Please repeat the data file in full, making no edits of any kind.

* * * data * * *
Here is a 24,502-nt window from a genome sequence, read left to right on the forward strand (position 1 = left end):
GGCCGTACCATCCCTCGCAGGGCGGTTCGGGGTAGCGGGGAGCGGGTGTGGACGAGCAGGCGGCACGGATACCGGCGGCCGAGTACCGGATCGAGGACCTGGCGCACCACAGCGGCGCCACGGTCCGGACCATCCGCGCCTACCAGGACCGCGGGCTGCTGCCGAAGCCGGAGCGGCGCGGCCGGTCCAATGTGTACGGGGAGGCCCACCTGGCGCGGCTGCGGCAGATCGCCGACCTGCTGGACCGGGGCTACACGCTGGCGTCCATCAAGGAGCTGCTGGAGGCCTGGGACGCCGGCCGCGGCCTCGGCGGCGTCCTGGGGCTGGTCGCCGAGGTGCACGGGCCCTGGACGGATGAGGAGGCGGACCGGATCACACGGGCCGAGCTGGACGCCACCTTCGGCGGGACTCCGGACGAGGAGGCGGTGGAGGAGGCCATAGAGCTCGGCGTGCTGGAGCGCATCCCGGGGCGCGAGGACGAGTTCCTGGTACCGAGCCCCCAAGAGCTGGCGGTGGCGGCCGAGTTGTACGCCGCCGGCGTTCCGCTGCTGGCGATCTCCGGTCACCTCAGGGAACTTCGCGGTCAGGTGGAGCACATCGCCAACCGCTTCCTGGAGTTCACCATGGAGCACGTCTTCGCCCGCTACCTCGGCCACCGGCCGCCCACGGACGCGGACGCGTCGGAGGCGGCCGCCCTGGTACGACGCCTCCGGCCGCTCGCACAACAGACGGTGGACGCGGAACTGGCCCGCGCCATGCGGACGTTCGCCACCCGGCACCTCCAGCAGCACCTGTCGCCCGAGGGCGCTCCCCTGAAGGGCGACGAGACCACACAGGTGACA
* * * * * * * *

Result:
Here is a 24,502-nt window from a genome sequence, read left to right on the forward strand (position 1 = left end):
GGCCGTACCATCCCTCGCAGGGCGGTTCGGGGTAGCGGGGAGCGGGTGTGGACGAGCAGGCGGCACGGATACCGGCGGCCGAGTACCGGATCGAGGACCTGGCGCACCACAGCGGCGCCACGGTCCGGACCATCCGCGCCTACCAGGACCGCGGGCTGCTGCCGAAGCCGGAGCGGCGCGGCCGGTCCAATGTGTACGGGGAGGCCCACCTGGCGCGGCTGCGGCAGATCGCCGACCTGCTGGACCGGGGCTACACGCTGGCGTCCATCAAGGAGCTGCTGGAGGCCTGGGACGCCGGCCGCGGCCTCGGCGGCGTCCTGGGGCTGGTCGCCGAGGTGCACGGGCCCTGGACGGATGAGGAGGCGGACCGGATCACACGGGCCGAGCTGGACGCCACCTTCGGCGGGACTCCGGACGAGGAGGCGGTGGAGGAGGCCATAGAGCTCGGCGTGCTGGAGCGCATCCCGGGGCGCGAGGACGAGTTCCTGGTACCGAGCCCCCAAGAGCTGGCGGTGGCGGCCGAGTTGTACGCCGCCGGCGTTCCGCTGCTGGCGATCTCCGGTCACCTCAGGGAACTTCGCGGTCAGGTGGAGCACATCGCCAACCGCTTCCTGGAGTTCACCATGGAGCACGTCTTCGCCCGCTACCTCGGCCACCGGCCGCCCACGGACGCGGACGCGTCGGAGGCGGCCGCCCTGGTACGACGCCTCCGGCCGCTCGCACAACAGACGGTGGACGCGGAACTGGCCCGCGCCATGCGGACGTTCGCCACCCGGCACCTCCAGCAGCACCTGTCGCCCGAGGGCGCTCCCCTGAAGGGCGACGAGACCACACAGGTGACA